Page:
The two-week vacation goes unused, and the next two weeks feature much of the same.  Sure, I do review questions when they’re assigned for homework, but realistically the biggest thing I’ve learned from years of exams is that procrastination is unavoidable, especially during “review week.”

The two review days themselves are ridiculous. Since we have each class with shortened blocks, the day features just as much walking on the path as it does actual class time. January path walks are especially frustrating, given the limited walking space from residual snow and the ear-numbingly-cold temperatures. The moments actually spent in class yield vague questions like, “So, uh, can you go over cells?”

I spend the next three days locked in my room with brief breaks for food, water, and exercise.  Having exams the following week has ruined MLK weekend for me the last few years. A problem – given that I now need to know about him for my US History exam.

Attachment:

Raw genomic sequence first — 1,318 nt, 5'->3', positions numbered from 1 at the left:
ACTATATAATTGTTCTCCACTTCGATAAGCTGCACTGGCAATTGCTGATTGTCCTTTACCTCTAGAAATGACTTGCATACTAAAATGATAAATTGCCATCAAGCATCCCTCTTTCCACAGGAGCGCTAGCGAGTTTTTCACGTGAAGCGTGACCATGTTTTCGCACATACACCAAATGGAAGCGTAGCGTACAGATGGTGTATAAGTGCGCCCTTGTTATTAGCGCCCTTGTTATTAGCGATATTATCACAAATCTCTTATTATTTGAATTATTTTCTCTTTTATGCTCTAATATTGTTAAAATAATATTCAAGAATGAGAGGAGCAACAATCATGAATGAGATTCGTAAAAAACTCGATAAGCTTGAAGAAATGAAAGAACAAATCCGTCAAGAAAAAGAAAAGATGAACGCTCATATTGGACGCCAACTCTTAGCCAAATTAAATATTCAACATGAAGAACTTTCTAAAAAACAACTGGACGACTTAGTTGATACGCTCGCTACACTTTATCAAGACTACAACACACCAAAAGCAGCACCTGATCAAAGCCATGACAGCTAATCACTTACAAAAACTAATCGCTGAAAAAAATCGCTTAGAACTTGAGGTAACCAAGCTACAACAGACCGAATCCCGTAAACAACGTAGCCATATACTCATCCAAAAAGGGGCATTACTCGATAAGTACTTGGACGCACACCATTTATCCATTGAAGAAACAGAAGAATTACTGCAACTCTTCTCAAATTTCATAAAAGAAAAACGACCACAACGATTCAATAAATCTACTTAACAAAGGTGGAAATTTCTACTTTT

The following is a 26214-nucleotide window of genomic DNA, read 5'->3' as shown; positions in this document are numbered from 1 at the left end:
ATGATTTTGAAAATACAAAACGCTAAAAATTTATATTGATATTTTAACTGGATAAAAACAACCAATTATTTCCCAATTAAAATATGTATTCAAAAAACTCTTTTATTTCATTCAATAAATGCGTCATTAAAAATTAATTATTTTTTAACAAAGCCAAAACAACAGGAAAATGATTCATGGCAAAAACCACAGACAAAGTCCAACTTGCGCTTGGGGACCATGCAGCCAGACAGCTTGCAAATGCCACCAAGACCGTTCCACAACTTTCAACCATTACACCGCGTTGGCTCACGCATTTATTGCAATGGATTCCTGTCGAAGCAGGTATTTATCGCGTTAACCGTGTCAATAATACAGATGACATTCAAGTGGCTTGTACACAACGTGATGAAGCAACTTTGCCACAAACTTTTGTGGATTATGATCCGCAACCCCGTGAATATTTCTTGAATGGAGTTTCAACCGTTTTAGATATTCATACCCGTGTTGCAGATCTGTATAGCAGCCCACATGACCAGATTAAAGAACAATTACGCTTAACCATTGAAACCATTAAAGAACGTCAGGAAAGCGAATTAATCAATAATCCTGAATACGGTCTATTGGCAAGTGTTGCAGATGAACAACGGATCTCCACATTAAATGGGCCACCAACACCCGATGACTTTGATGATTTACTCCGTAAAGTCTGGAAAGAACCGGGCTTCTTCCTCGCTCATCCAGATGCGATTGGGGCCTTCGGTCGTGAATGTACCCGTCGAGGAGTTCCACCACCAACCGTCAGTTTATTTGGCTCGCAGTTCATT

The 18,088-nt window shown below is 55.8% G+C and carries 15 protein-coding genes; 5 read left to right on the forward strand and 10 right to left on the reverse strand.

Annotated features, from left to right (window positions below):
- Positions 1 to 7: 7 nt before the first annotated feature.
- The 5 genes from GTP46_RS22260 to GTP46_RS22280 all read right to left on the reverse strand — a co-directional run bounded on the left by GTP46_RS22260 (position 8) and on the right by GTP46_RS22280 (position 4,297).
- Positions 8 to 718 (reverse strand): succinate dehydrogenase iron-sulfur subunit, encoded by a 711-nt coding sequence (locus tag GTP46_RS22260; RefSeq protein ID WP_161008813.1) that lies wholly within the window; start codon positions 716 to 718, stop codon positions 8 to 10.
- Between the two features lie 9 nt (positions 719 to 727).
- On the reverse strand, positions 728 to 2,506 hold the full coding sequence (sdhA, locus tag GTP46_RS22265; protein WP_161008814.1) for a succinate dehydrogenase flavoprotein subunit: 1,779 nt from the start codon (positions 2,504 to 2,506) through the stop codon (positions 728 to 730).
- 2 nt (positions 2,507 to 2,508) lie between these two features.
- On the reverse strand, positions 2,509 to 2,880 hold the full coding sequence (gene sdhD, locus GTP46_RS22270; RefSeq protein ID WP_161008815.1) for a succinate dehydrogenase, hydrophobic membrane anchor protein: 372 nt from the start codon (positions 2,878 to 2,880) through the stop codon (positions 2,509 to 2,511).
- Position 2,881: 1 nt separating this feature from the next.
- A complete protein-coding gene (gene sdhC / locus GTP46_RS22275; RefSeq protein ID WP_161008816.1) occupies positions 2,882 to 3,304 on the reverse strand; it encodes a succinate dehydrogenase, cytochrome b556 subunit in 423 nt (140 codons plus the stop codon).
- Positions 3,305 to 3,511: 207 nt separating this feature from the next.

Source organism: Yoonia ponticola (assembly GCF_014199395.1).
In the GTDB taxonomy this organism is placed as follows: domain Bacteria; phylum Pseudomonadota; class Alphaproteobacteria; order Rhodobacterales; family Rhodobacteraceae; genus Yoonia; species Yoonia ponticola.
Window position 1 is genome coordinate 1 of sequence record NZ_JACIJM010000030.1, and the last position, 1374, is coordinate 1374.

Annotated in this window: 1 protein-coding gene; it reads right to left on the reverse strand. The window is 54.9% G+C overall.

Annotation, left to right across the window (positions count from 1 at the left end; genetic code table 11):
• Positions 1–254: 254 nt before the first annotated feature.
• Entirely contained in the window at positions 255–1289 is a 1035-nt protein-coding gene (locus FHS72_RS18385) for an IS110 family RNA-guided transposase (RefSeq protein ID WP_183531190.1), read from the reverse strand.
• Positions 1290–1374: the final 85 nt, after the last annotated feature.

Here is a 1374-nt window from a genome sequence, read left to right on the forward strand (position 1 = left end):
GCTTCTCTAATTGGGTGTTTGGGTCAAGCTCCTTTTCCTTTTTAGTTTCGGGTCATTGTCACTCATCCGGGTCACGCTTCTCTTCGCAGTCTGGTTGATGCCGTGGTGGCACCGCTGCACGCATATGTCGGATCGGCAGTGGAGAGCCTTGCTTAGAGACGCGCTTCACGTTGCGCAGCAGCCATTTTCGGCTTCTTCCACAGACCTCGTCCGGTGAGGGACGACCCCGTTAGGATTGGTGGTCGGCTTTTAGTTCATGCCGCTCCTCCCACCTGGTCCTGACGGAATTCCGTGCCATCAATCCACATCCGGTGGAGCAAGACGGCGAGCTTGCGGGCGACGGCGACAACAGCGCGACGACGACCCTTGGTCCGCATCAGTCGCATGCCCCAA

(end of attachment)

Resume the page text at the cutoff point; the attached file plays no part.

The weekend is also dominated by football, specifically the NFL playoffs. While I’ve been lucky that my Jets haven’t been good enough to get far enough in the past four years, I still make an effort to budget time so I can watch the big games … and do some studying.

I credit the NFL with teaching me about Cowboys, Patriots, the Gold Rush, and whatever a “Packer” is.

The exams themselves are generally anticlimactic.  You sit in a massive gym with seemingly every student in the school (and somehow end up sitting next to that girl who unfollowed you on Instagram) for two hours before being released to the cold air to complain with classmates about how unfair question number 4 was and try to beat the post-exam Corbo’s rush.

By the time Friday rolls around, everyone is completely fried.  We battle through the final exam, making up theorems that don’t exist or creating our own verb conjugations. At this point, the answers don’t matter; it’s what they represent.

Each question brings us one step closer to the freedom: the feeling of euphoria after the last exam is finally over. Nothing can dampen the enthusiasm during the weekend after exams, at least that’s what we think. Then the exams get handed back.